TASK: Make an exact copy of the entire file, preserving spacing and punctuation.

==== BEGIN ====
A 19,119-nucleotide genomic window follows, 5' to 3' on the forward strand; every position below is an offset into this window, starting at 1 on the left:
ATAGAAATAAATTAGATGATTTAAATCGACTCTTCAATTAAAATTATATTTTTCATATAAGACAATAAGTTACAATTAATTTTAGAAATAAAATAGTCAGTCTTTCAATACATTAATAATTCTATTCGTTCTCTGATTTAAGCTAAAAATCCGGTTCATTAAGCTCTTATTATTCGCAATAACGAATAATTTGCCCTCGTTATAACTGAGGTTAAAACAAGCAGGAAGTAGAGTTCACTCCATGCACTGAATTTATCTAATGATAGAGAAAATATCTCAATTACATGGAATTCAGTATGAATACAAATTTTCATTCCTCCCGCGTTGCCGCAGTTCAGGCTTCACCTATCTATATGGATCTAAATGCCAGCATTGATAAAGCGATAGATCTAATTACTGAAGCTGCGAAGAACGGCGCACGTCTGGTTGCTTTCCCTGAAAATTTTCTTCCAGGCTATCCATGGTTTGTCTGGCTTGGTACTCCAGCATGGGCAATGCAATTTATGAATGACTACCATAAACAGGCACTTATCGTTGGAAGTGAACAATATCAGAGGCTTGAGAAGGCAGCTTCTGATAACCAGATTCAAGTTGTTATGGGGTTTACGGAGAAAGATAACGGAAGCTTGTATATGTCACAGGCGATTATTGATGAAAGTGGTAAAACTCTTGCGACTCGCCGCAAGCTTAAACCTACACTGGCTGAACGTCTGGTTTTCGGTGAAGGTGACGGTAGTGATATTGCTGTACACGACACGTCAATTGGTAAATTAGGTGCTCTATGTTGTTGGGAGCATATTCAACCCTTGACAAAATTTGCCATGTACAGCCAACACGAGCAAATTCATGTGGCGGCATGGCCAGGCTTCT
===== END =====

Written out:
A 19,119-nucleotide genomic window follows, 5' to 3' on the forward strand; every position below is an offset into this window, starting at 1 on the left:
ATAGAAATAAATTAGATGATTTAAATCGACTCTTCAATTAAAATTATATTTTTCATATAAGACAATAAGTTACAATTAATTTTAGAAATAAAATAGTCAGTCTTTCAATACATTAATAATTCTATTCGTTCTCTGATTTAAGCTAAAAATCCGGTTCATTAAGCTCTTATTATTCGCAATAACGAATAATTTGCCCTCGTTATAACTGAGGTTAAAACAAGCAGGAAGTAGAGTTCACTCCATGCACTGAATTTATCTAATGATAGAGAAAATATCTCAATTACATGGAATTCAGTATGAATACAAATTTTCATTCCTCCCGCGTTGCCGCAGTTCAGGCTTCACCTATCTATATGGATCTAAATGCCAGCATTGATAAAGCGATAGATCTAATTACTGAAGCTGCGAAGAACGGCGCACGTCTGGTTGCTTTCCCTGAAAATTTTCTTCCAGGCTATCCATGGTTTGTCTGGCTTGGTACTCCAGCATGGGCAATGCAATTTATGAATGACTACCATAAACAGGCACTTATCGTTGGAAGTGAACAATATCAGAGGCTTGAGAAGGCAGCTTCTGATAACCAGATTCAAGTTGTTATGGGGTTTACGGAGAAAGATAACGGAAGCTTGTATATGTCACAGGCGATTATTGATGAAAGTGGTAAAACTCTTGCGACTCGCCGCAAGCTTAAACCTACACTGGCTGAACGTCTGGTTTTCGGTGAAGGTGACGGTAGTGATATTGCTGTACACGACACGTCAATTGGTAAATTAGGTGCTCTATGTTGTTGGGAGCATATTCAACCCTTGACAAAATTTGCCATGTACAGCCAACACGAGCAAATTCATGTGGCGGCATGGCCAGGCTTCT